Study of Pharmaceutical Coatings by Means of NMR Cryoporometry and SEM Image Analysis
Artikel i vetenskaplig tidskrift, 2012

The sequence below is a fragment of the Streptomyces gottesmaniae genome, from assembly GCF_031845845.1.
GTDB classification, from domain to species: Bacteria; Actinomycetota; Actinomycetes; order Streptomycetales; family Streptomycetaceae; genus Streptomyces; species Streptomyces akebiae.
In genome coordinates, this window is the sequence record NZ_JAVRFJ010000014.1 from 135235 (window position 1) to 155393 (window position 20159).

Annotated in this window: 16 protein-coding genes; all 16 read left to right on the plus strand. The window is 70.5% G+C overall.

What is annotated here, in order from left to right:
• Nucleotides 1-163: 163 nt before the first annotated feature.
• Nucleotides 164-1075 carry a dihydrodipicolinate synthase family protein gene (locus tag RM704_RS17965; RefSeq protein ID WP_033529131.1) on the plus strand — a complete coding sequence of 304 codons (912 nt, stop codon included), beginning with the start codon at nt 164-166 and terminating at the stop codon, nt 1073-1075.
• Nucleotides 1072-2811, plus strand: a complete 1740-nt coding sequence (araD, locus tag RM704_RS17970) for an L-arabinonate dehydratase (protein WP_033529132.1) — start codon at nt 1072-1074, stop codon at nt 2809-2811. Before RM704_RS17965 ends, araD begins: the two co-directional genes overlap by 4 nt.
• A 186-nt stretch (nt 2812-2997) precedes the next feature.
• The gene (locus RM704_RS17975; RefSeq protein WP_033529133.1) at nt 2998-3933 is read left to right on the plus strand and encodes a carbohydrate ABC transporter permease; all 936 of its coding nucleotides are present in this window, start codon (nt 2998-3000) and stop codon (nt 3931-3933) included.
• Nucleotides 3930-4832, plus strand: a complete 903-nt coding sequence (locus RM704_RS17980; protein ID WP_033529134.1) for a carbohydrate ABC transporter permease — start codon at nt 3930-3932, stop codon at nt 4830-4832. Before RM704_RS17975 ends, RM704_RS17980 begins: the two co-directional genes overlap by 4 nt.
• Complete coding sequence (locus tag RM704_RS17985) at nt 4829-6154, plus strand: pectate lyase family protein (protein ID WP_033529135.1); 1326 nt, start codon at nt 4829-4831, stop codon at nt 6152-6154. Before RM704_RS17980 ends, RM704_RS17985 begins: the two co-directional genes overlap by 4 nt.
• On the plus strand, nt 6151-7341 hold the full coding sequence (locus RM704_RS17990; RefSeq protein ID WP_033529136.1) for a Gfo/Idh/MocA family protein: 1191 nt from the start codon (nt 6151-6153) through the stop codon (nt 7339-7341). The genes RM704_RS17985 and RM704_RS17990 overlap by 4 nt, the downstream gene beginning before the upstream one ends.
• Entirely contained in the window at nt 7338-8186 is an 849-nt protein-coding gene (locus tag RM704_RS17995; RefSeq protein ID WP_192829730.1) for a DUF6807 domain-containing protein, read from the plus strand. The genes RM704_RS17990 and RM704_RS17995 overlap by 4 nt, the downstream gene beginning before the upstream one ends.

Nuclear magnetic resonance (NMR) cryoporometry and scanning electron microscopy (SEM) image analysis have been used to investigate the size and shape distribution of pores in pharmaceutical coatings. The coatings were made from a mixture of hydroxypropylcellulose (HPC) and ethylcellulose (EC). Upon solvent evaporation from a solution consisting of both the polymers, a solid polymer film is formed, which after removal of the water-soluble HPC consists of a skeleton of EC. A change in the amount of HPC enables modification of the water permeability through the films. By means of NMR cryoporometry, the presence of small pores (radius below 400 nm) was revealed with no significant change in the pore size distribution (PSD) as the HPC content in the films were changed. NMR cryoporometry showed the presence of channels of a characteristic 30-nm length scale in the films that contained more than 22% HPC. Below this threshold, the lack of interconnecting channels seems to prevent complete HPC dissolution and thereby the water permeability. SEM image analysis showed pore sizes that ranged from hundreds of nanometers up to few micrometers. Above the 22% threshold, further increase of HPC in the films resulted in an increased pore volume and wider PSD.